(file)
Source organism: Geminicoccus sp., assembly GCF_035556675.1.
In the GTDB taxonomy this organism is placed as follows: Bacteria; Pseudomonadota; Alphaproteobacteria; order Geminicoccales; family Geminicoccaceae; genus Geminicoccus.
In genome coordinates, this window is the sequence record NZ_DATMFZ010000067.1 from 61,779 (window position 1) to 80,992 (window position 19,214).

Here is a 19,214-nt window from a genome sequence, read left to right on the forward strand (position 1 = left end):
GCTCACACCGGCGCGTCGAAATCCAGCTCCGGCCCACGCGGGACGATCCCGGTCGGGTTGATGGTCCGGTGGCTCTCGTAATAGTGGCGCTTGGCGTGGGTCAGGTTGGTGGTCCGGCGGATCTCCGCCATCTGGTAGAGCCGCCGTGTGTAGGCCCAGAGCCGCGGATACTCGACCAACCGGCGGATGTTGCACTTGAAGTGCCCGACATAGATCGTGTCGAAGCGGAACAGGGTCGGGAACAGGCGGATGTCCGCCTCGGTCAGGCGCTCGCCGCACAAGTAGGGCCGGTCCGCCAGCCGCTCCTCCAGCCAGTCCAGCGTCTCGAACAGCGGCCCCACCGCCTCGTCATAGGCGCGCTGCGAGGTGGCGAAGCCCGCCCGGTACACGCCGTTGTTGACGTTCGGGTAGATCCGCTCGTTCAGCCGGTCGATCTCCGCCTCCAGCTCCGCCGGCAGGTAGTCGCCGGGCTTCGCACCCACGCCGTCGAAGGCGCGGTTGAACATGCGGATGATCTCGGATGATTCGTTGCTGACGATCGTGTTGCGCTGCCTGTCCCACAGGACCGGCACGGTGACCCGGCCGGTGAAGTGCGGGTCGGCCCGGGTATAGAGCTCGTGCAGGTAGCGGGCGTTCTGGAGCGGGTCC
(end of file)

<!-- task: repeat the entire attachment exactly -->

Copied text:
Source organism: Geminicoccus sp., assembly GCF_035556675.1.
In the GTDB taxonomy this organism is placed as follows: Bacteria; Pseudomonadota; Alphaproteobacteria; order Geminicoccales; family Geminicoccaceae; genus Geminicoccus.
In genome coordinates, this window is the sequence record NZ_DATMFZ010000067.1 from 61,779 (window position 1) to 80,992 (window position 19,214).

Here is a 19,214-nt window from a genome sequence, read left to right on the forward strand (position 1 = left end):
GCTCACACCGGCGCGTCGAAATCCAGCTCCGGCCCACGCGGGACGATCCCGGTCGGGTTGATGGTCCGGTGGCTCTCGTAATAGTGGCGCTTGGCGTGGGTCAGGTTGGTGGTCCGGCGGATCTCCGCCATCTGGTAGAGCCGCCGTGTGTAGGCCCAGAGCCGCGGATACTCGACCAACCGGCGGATGTTGCACTTGAAGTGCCCGACATAGATCGTGTCGAAGCGGAACAGGGTCGGGAACAGGCGGATGTCCGCCTCGGTCAGGCGCTCGCCGCACAAGTAGGGCCGGTCCGCCAGCCGCTCCTCCAGCCAGTCCAGCGTCTCGAACAGCGGCCCCACCGCCTCGTCATAGGCGCGCTGCGAGGTGGCGAAGCCCGCCCGGTACACGCCGTTGTTGACGTTCGGGTAGATCCGCTCGTTCAGCCGGTCGATCTCCGCCTCCAGCTCCGCCGGCAGGTAGTCGCCGGGCTTCGCACCCACGCCGTCGAAGGCGCGGTTGAACATGCGGATGATCTCGGATGATTCGTTGCTGACGATCGTGTTGCGCTGCCTGTCCCACAGGACCGGCACGGTGACCCGGCCGGTGAAGTGCGGGTCGGCCCGGGTATAGAGCTCGTGCAGGTAGCGGGCGTTCTGGAGCGGGTCC